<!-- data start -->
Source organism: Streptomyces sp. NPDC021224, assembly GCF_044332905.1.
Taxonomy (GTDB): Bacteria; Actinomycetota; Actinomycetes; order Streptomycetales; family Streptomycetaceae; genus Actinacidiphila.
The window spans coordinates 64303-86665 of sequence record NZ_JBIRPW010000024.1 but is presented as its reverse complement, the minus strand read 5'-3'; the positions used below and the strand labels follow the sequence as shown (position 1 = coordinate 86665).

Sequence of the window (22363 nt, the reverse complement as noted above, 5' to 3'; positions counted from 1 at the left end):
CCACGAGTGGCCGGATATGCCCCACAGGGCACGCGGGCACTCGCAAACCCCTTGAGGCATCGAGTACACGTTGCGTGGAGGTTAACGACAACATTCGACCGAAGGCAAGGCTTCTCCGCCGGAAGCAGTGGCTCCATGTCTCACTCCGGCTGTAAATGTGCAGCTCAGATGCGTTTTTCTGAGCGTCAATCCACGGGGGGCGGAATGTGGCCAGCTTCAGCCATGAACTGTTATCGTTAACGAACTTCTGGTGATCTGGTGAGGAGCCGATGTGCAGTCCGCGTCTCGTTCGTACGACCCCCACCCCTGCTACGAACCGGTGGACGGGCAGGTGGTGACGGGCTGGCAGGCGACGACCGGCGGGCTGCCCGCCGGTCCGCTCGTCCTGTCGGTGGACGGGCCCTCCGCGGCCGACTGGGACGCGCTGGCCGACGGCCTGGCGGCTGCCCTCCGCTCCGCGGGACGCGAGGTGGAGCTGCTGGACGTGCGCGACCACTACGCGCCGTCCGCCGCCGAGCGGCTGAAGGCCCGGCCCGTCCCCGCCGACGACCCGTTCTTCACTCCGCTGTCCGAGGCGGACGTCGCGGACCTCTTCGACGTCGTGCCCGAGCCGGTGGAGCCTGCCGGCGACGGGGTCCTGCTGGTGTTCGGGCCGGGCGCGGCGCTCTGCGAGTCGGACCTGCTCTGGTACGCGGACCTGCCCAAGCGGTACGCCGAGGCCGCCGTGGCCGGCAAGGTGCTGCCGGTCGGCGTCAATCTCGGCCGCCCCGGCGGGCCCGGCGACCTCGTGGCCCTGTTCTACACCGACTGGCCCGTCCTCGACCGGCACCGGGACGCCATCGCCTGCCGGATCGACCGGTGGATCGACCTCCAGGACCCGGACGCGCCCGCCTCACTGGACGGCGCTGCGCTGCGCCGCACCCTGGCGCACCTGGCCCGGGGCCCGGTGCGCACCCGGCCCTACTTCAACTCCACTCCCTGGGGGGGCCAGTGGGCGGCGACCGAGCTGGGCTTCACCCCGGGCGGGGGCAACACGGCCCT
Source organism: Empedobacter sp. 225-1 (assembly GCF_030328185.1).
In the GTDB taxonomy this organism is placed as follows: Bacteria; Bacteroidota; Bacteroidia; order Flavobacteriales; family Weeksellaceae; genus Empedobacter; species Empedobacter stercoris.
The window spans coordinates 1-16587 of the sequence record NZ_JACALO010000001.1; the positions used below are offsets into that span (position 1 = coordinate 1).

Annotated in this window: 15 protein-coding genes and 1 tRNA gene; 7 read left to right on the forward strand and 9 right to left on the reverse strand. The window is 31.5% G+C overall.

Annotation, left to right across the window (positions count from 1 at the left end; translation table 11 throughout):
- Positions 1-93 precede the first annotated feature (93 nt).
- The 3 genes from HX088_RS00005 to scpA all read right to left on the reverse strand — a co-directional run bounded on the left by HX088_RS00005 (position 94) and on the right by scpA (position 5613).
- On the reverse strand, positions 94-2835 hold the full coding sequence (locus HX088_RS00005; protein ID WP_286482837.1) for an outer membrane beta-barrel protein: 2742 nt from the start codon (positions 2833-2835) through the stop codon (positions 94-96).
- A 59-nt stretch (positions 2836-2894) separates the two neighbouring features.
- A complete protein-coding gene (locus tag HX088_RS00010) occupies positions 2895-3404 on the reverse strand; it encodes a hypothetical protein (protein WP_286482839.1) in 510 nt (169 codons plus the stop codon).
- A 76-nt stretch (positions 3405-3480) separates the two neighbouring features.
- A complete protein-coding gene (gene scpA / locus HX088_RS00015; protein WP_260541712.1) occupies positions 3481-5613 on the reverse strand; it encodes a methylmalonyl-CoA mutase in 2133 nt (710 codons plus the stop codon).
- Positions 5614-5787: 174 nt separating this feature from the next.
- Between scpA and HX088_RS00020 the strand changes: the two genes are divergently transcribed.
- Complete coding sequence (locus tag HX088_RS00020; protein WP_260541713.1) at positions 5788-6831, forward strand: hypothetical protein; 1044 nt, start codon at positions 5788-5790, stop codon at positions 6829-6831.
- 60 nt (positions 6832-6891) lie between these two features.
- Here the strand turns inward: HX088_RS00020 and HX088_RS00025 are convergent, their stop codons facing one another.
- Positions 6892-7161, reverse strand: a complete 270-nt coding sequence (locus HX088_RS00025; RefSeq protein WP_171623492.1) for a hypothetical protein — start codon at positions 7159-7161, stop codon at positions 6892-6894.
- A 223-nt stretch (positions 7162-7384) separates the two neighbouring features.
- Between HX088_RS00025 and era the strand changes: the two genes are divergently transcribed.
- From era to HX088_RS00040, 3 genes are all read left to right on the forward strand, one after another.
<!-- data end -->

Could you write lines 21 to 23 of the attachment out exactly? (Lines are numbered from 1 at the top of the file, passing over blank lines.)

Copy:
- 60 nt (positions 6832-6891) lie between these two features.
- Here the strand turns inward: HX088_RS00020 and HX088_RS00025 are convergent, their stop codons facing one another.
- Positions 6892-7161, reverse strand: a complete 270-nt coding sequence (locus HX088_RS00025; RefSeq protein WP_171623492.1) for a hypothetical protein — start codon at positions 7159-7161, stop codon at positions 6892-6894.